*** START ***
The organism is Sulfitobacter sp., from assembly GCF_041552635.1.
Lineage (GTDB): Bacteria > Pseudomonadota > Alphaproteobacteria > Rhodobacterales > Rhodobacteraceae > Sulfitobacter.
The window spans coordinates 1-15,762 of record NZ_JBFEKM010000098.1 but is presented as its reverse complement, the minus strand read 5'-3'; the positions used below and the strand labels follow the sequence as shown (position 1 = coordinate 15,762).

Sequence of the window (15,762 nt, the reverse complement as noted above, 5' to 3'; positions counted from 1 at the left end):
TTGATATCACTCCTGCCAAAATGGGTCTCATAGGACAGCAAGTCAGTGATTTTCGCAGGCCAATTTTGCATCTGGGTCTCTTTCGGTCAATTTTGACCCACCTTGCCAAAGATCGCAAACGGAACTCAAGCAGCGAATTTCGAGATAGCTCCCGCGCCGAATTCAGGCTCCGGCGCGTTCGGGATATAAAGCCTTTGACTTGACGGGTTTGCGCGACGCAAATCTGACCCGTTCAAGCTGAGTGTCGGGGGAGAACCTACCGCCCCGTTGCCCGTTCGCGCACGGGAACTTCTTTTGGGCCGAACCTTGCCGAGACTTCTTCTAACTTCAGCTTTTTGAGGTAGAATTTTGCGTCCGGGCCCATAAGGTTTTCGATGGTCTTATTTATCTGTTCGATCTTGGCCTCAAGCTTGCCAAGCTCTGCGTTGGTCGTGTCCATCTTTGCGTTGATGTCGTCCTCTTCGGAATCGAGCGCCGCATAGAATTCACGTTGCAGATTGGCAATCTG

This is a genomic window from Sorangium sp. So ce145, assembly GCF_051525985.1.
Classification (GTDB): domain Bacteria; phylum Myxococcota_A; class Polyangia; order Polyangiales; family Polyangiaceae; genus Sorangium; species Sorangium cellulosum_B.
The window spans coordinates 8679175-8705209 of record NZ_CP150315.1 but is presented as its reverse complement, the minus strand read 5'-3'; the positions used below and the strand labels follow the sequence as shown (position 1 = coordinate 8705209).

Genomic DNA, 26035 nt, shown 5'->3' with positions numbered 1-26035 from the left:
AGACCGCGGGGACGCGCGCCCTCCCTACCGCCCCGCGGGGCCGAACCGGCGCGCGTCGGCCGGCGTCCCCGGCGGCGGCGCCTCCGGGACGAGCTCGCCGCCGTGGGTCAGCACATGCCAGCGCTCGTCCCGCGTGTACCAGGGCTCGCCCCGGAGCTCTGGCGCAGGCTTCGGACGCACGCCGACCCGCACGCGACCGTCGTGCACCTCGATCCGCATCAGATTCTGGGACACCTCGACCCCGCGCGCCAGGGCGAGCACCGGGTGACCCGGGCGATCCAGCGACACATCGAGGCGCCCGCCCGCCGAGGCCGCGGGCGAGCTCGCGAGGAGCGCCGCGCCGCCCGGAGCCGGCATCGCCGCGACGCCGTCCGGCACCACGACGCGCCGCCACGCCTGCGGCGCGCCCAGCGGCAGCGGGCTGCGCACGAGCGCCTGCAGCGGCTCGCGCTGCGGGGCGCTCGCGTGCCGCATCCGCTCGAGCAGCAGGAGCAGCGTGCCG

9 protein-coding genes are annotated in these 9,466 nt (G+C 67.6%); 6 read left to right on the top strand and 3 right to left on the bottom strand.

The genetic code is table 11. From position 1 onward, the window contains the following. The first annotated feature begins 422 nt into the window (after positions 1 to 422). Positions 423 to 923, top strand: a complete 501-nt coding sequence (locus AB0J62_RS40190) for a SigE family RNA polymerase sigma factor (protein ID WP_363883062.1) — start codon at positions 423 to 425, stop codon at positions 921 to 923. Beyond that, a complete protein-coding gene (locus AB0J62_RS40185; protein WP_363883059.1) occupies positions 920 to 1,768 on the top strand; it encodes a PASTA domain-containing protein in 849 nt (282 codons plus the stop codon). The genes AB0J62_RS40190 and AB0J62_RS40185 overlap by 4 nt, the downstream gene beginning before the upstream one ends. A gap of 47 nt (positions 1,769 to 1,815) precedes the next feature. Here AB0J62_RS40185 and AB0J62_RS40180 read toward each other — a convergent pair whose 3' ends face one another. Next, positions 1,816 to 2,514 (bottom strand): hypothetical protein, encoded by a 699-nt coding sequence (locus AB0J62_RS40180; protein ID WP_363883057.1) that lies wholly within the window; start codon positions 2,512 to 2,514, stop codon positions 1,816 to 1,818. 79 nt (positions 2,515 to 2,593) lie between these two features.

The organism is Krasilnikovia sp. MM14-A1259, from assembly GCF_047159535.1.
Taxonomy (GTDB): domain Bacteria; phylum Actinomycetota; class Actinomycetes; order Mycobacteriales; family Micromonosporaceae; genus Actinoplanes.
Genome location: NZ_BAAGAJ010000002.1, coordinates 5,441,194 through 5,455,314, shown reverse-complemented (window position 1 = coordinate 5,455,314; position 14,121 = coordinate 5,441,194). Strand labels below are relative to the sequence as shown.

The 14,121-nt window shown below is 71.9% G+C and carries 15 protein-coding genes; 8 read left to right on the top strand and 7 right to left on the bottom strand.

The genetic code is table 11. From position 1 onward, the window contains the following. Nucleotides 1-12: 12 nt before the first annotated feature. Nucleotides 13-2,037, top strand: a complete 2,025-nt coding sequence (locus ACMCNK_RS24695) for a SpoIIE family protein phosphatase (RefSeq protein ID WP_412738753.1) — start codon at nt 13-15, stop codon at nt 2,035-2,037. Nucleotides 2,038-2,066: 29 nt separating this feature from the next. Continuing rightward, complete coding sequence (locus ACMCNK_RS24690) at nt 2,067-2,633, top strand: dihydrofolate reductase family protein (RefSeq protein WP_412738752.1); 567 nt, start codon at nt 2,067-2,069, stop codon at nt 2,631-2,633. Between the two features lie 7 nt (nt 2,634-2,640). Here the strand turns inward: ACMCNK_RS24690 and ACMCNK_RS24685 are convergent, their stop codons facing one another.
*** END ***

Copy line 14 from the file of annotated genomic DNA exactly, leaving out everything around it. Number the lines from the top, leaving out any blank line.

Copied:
Taxonomy (GTDB): domain Bacteria; phylum Actinomycetota; class Actinomycetes; order Mycobacteriales; family Micromonosporaceae; genus Actinoplanes.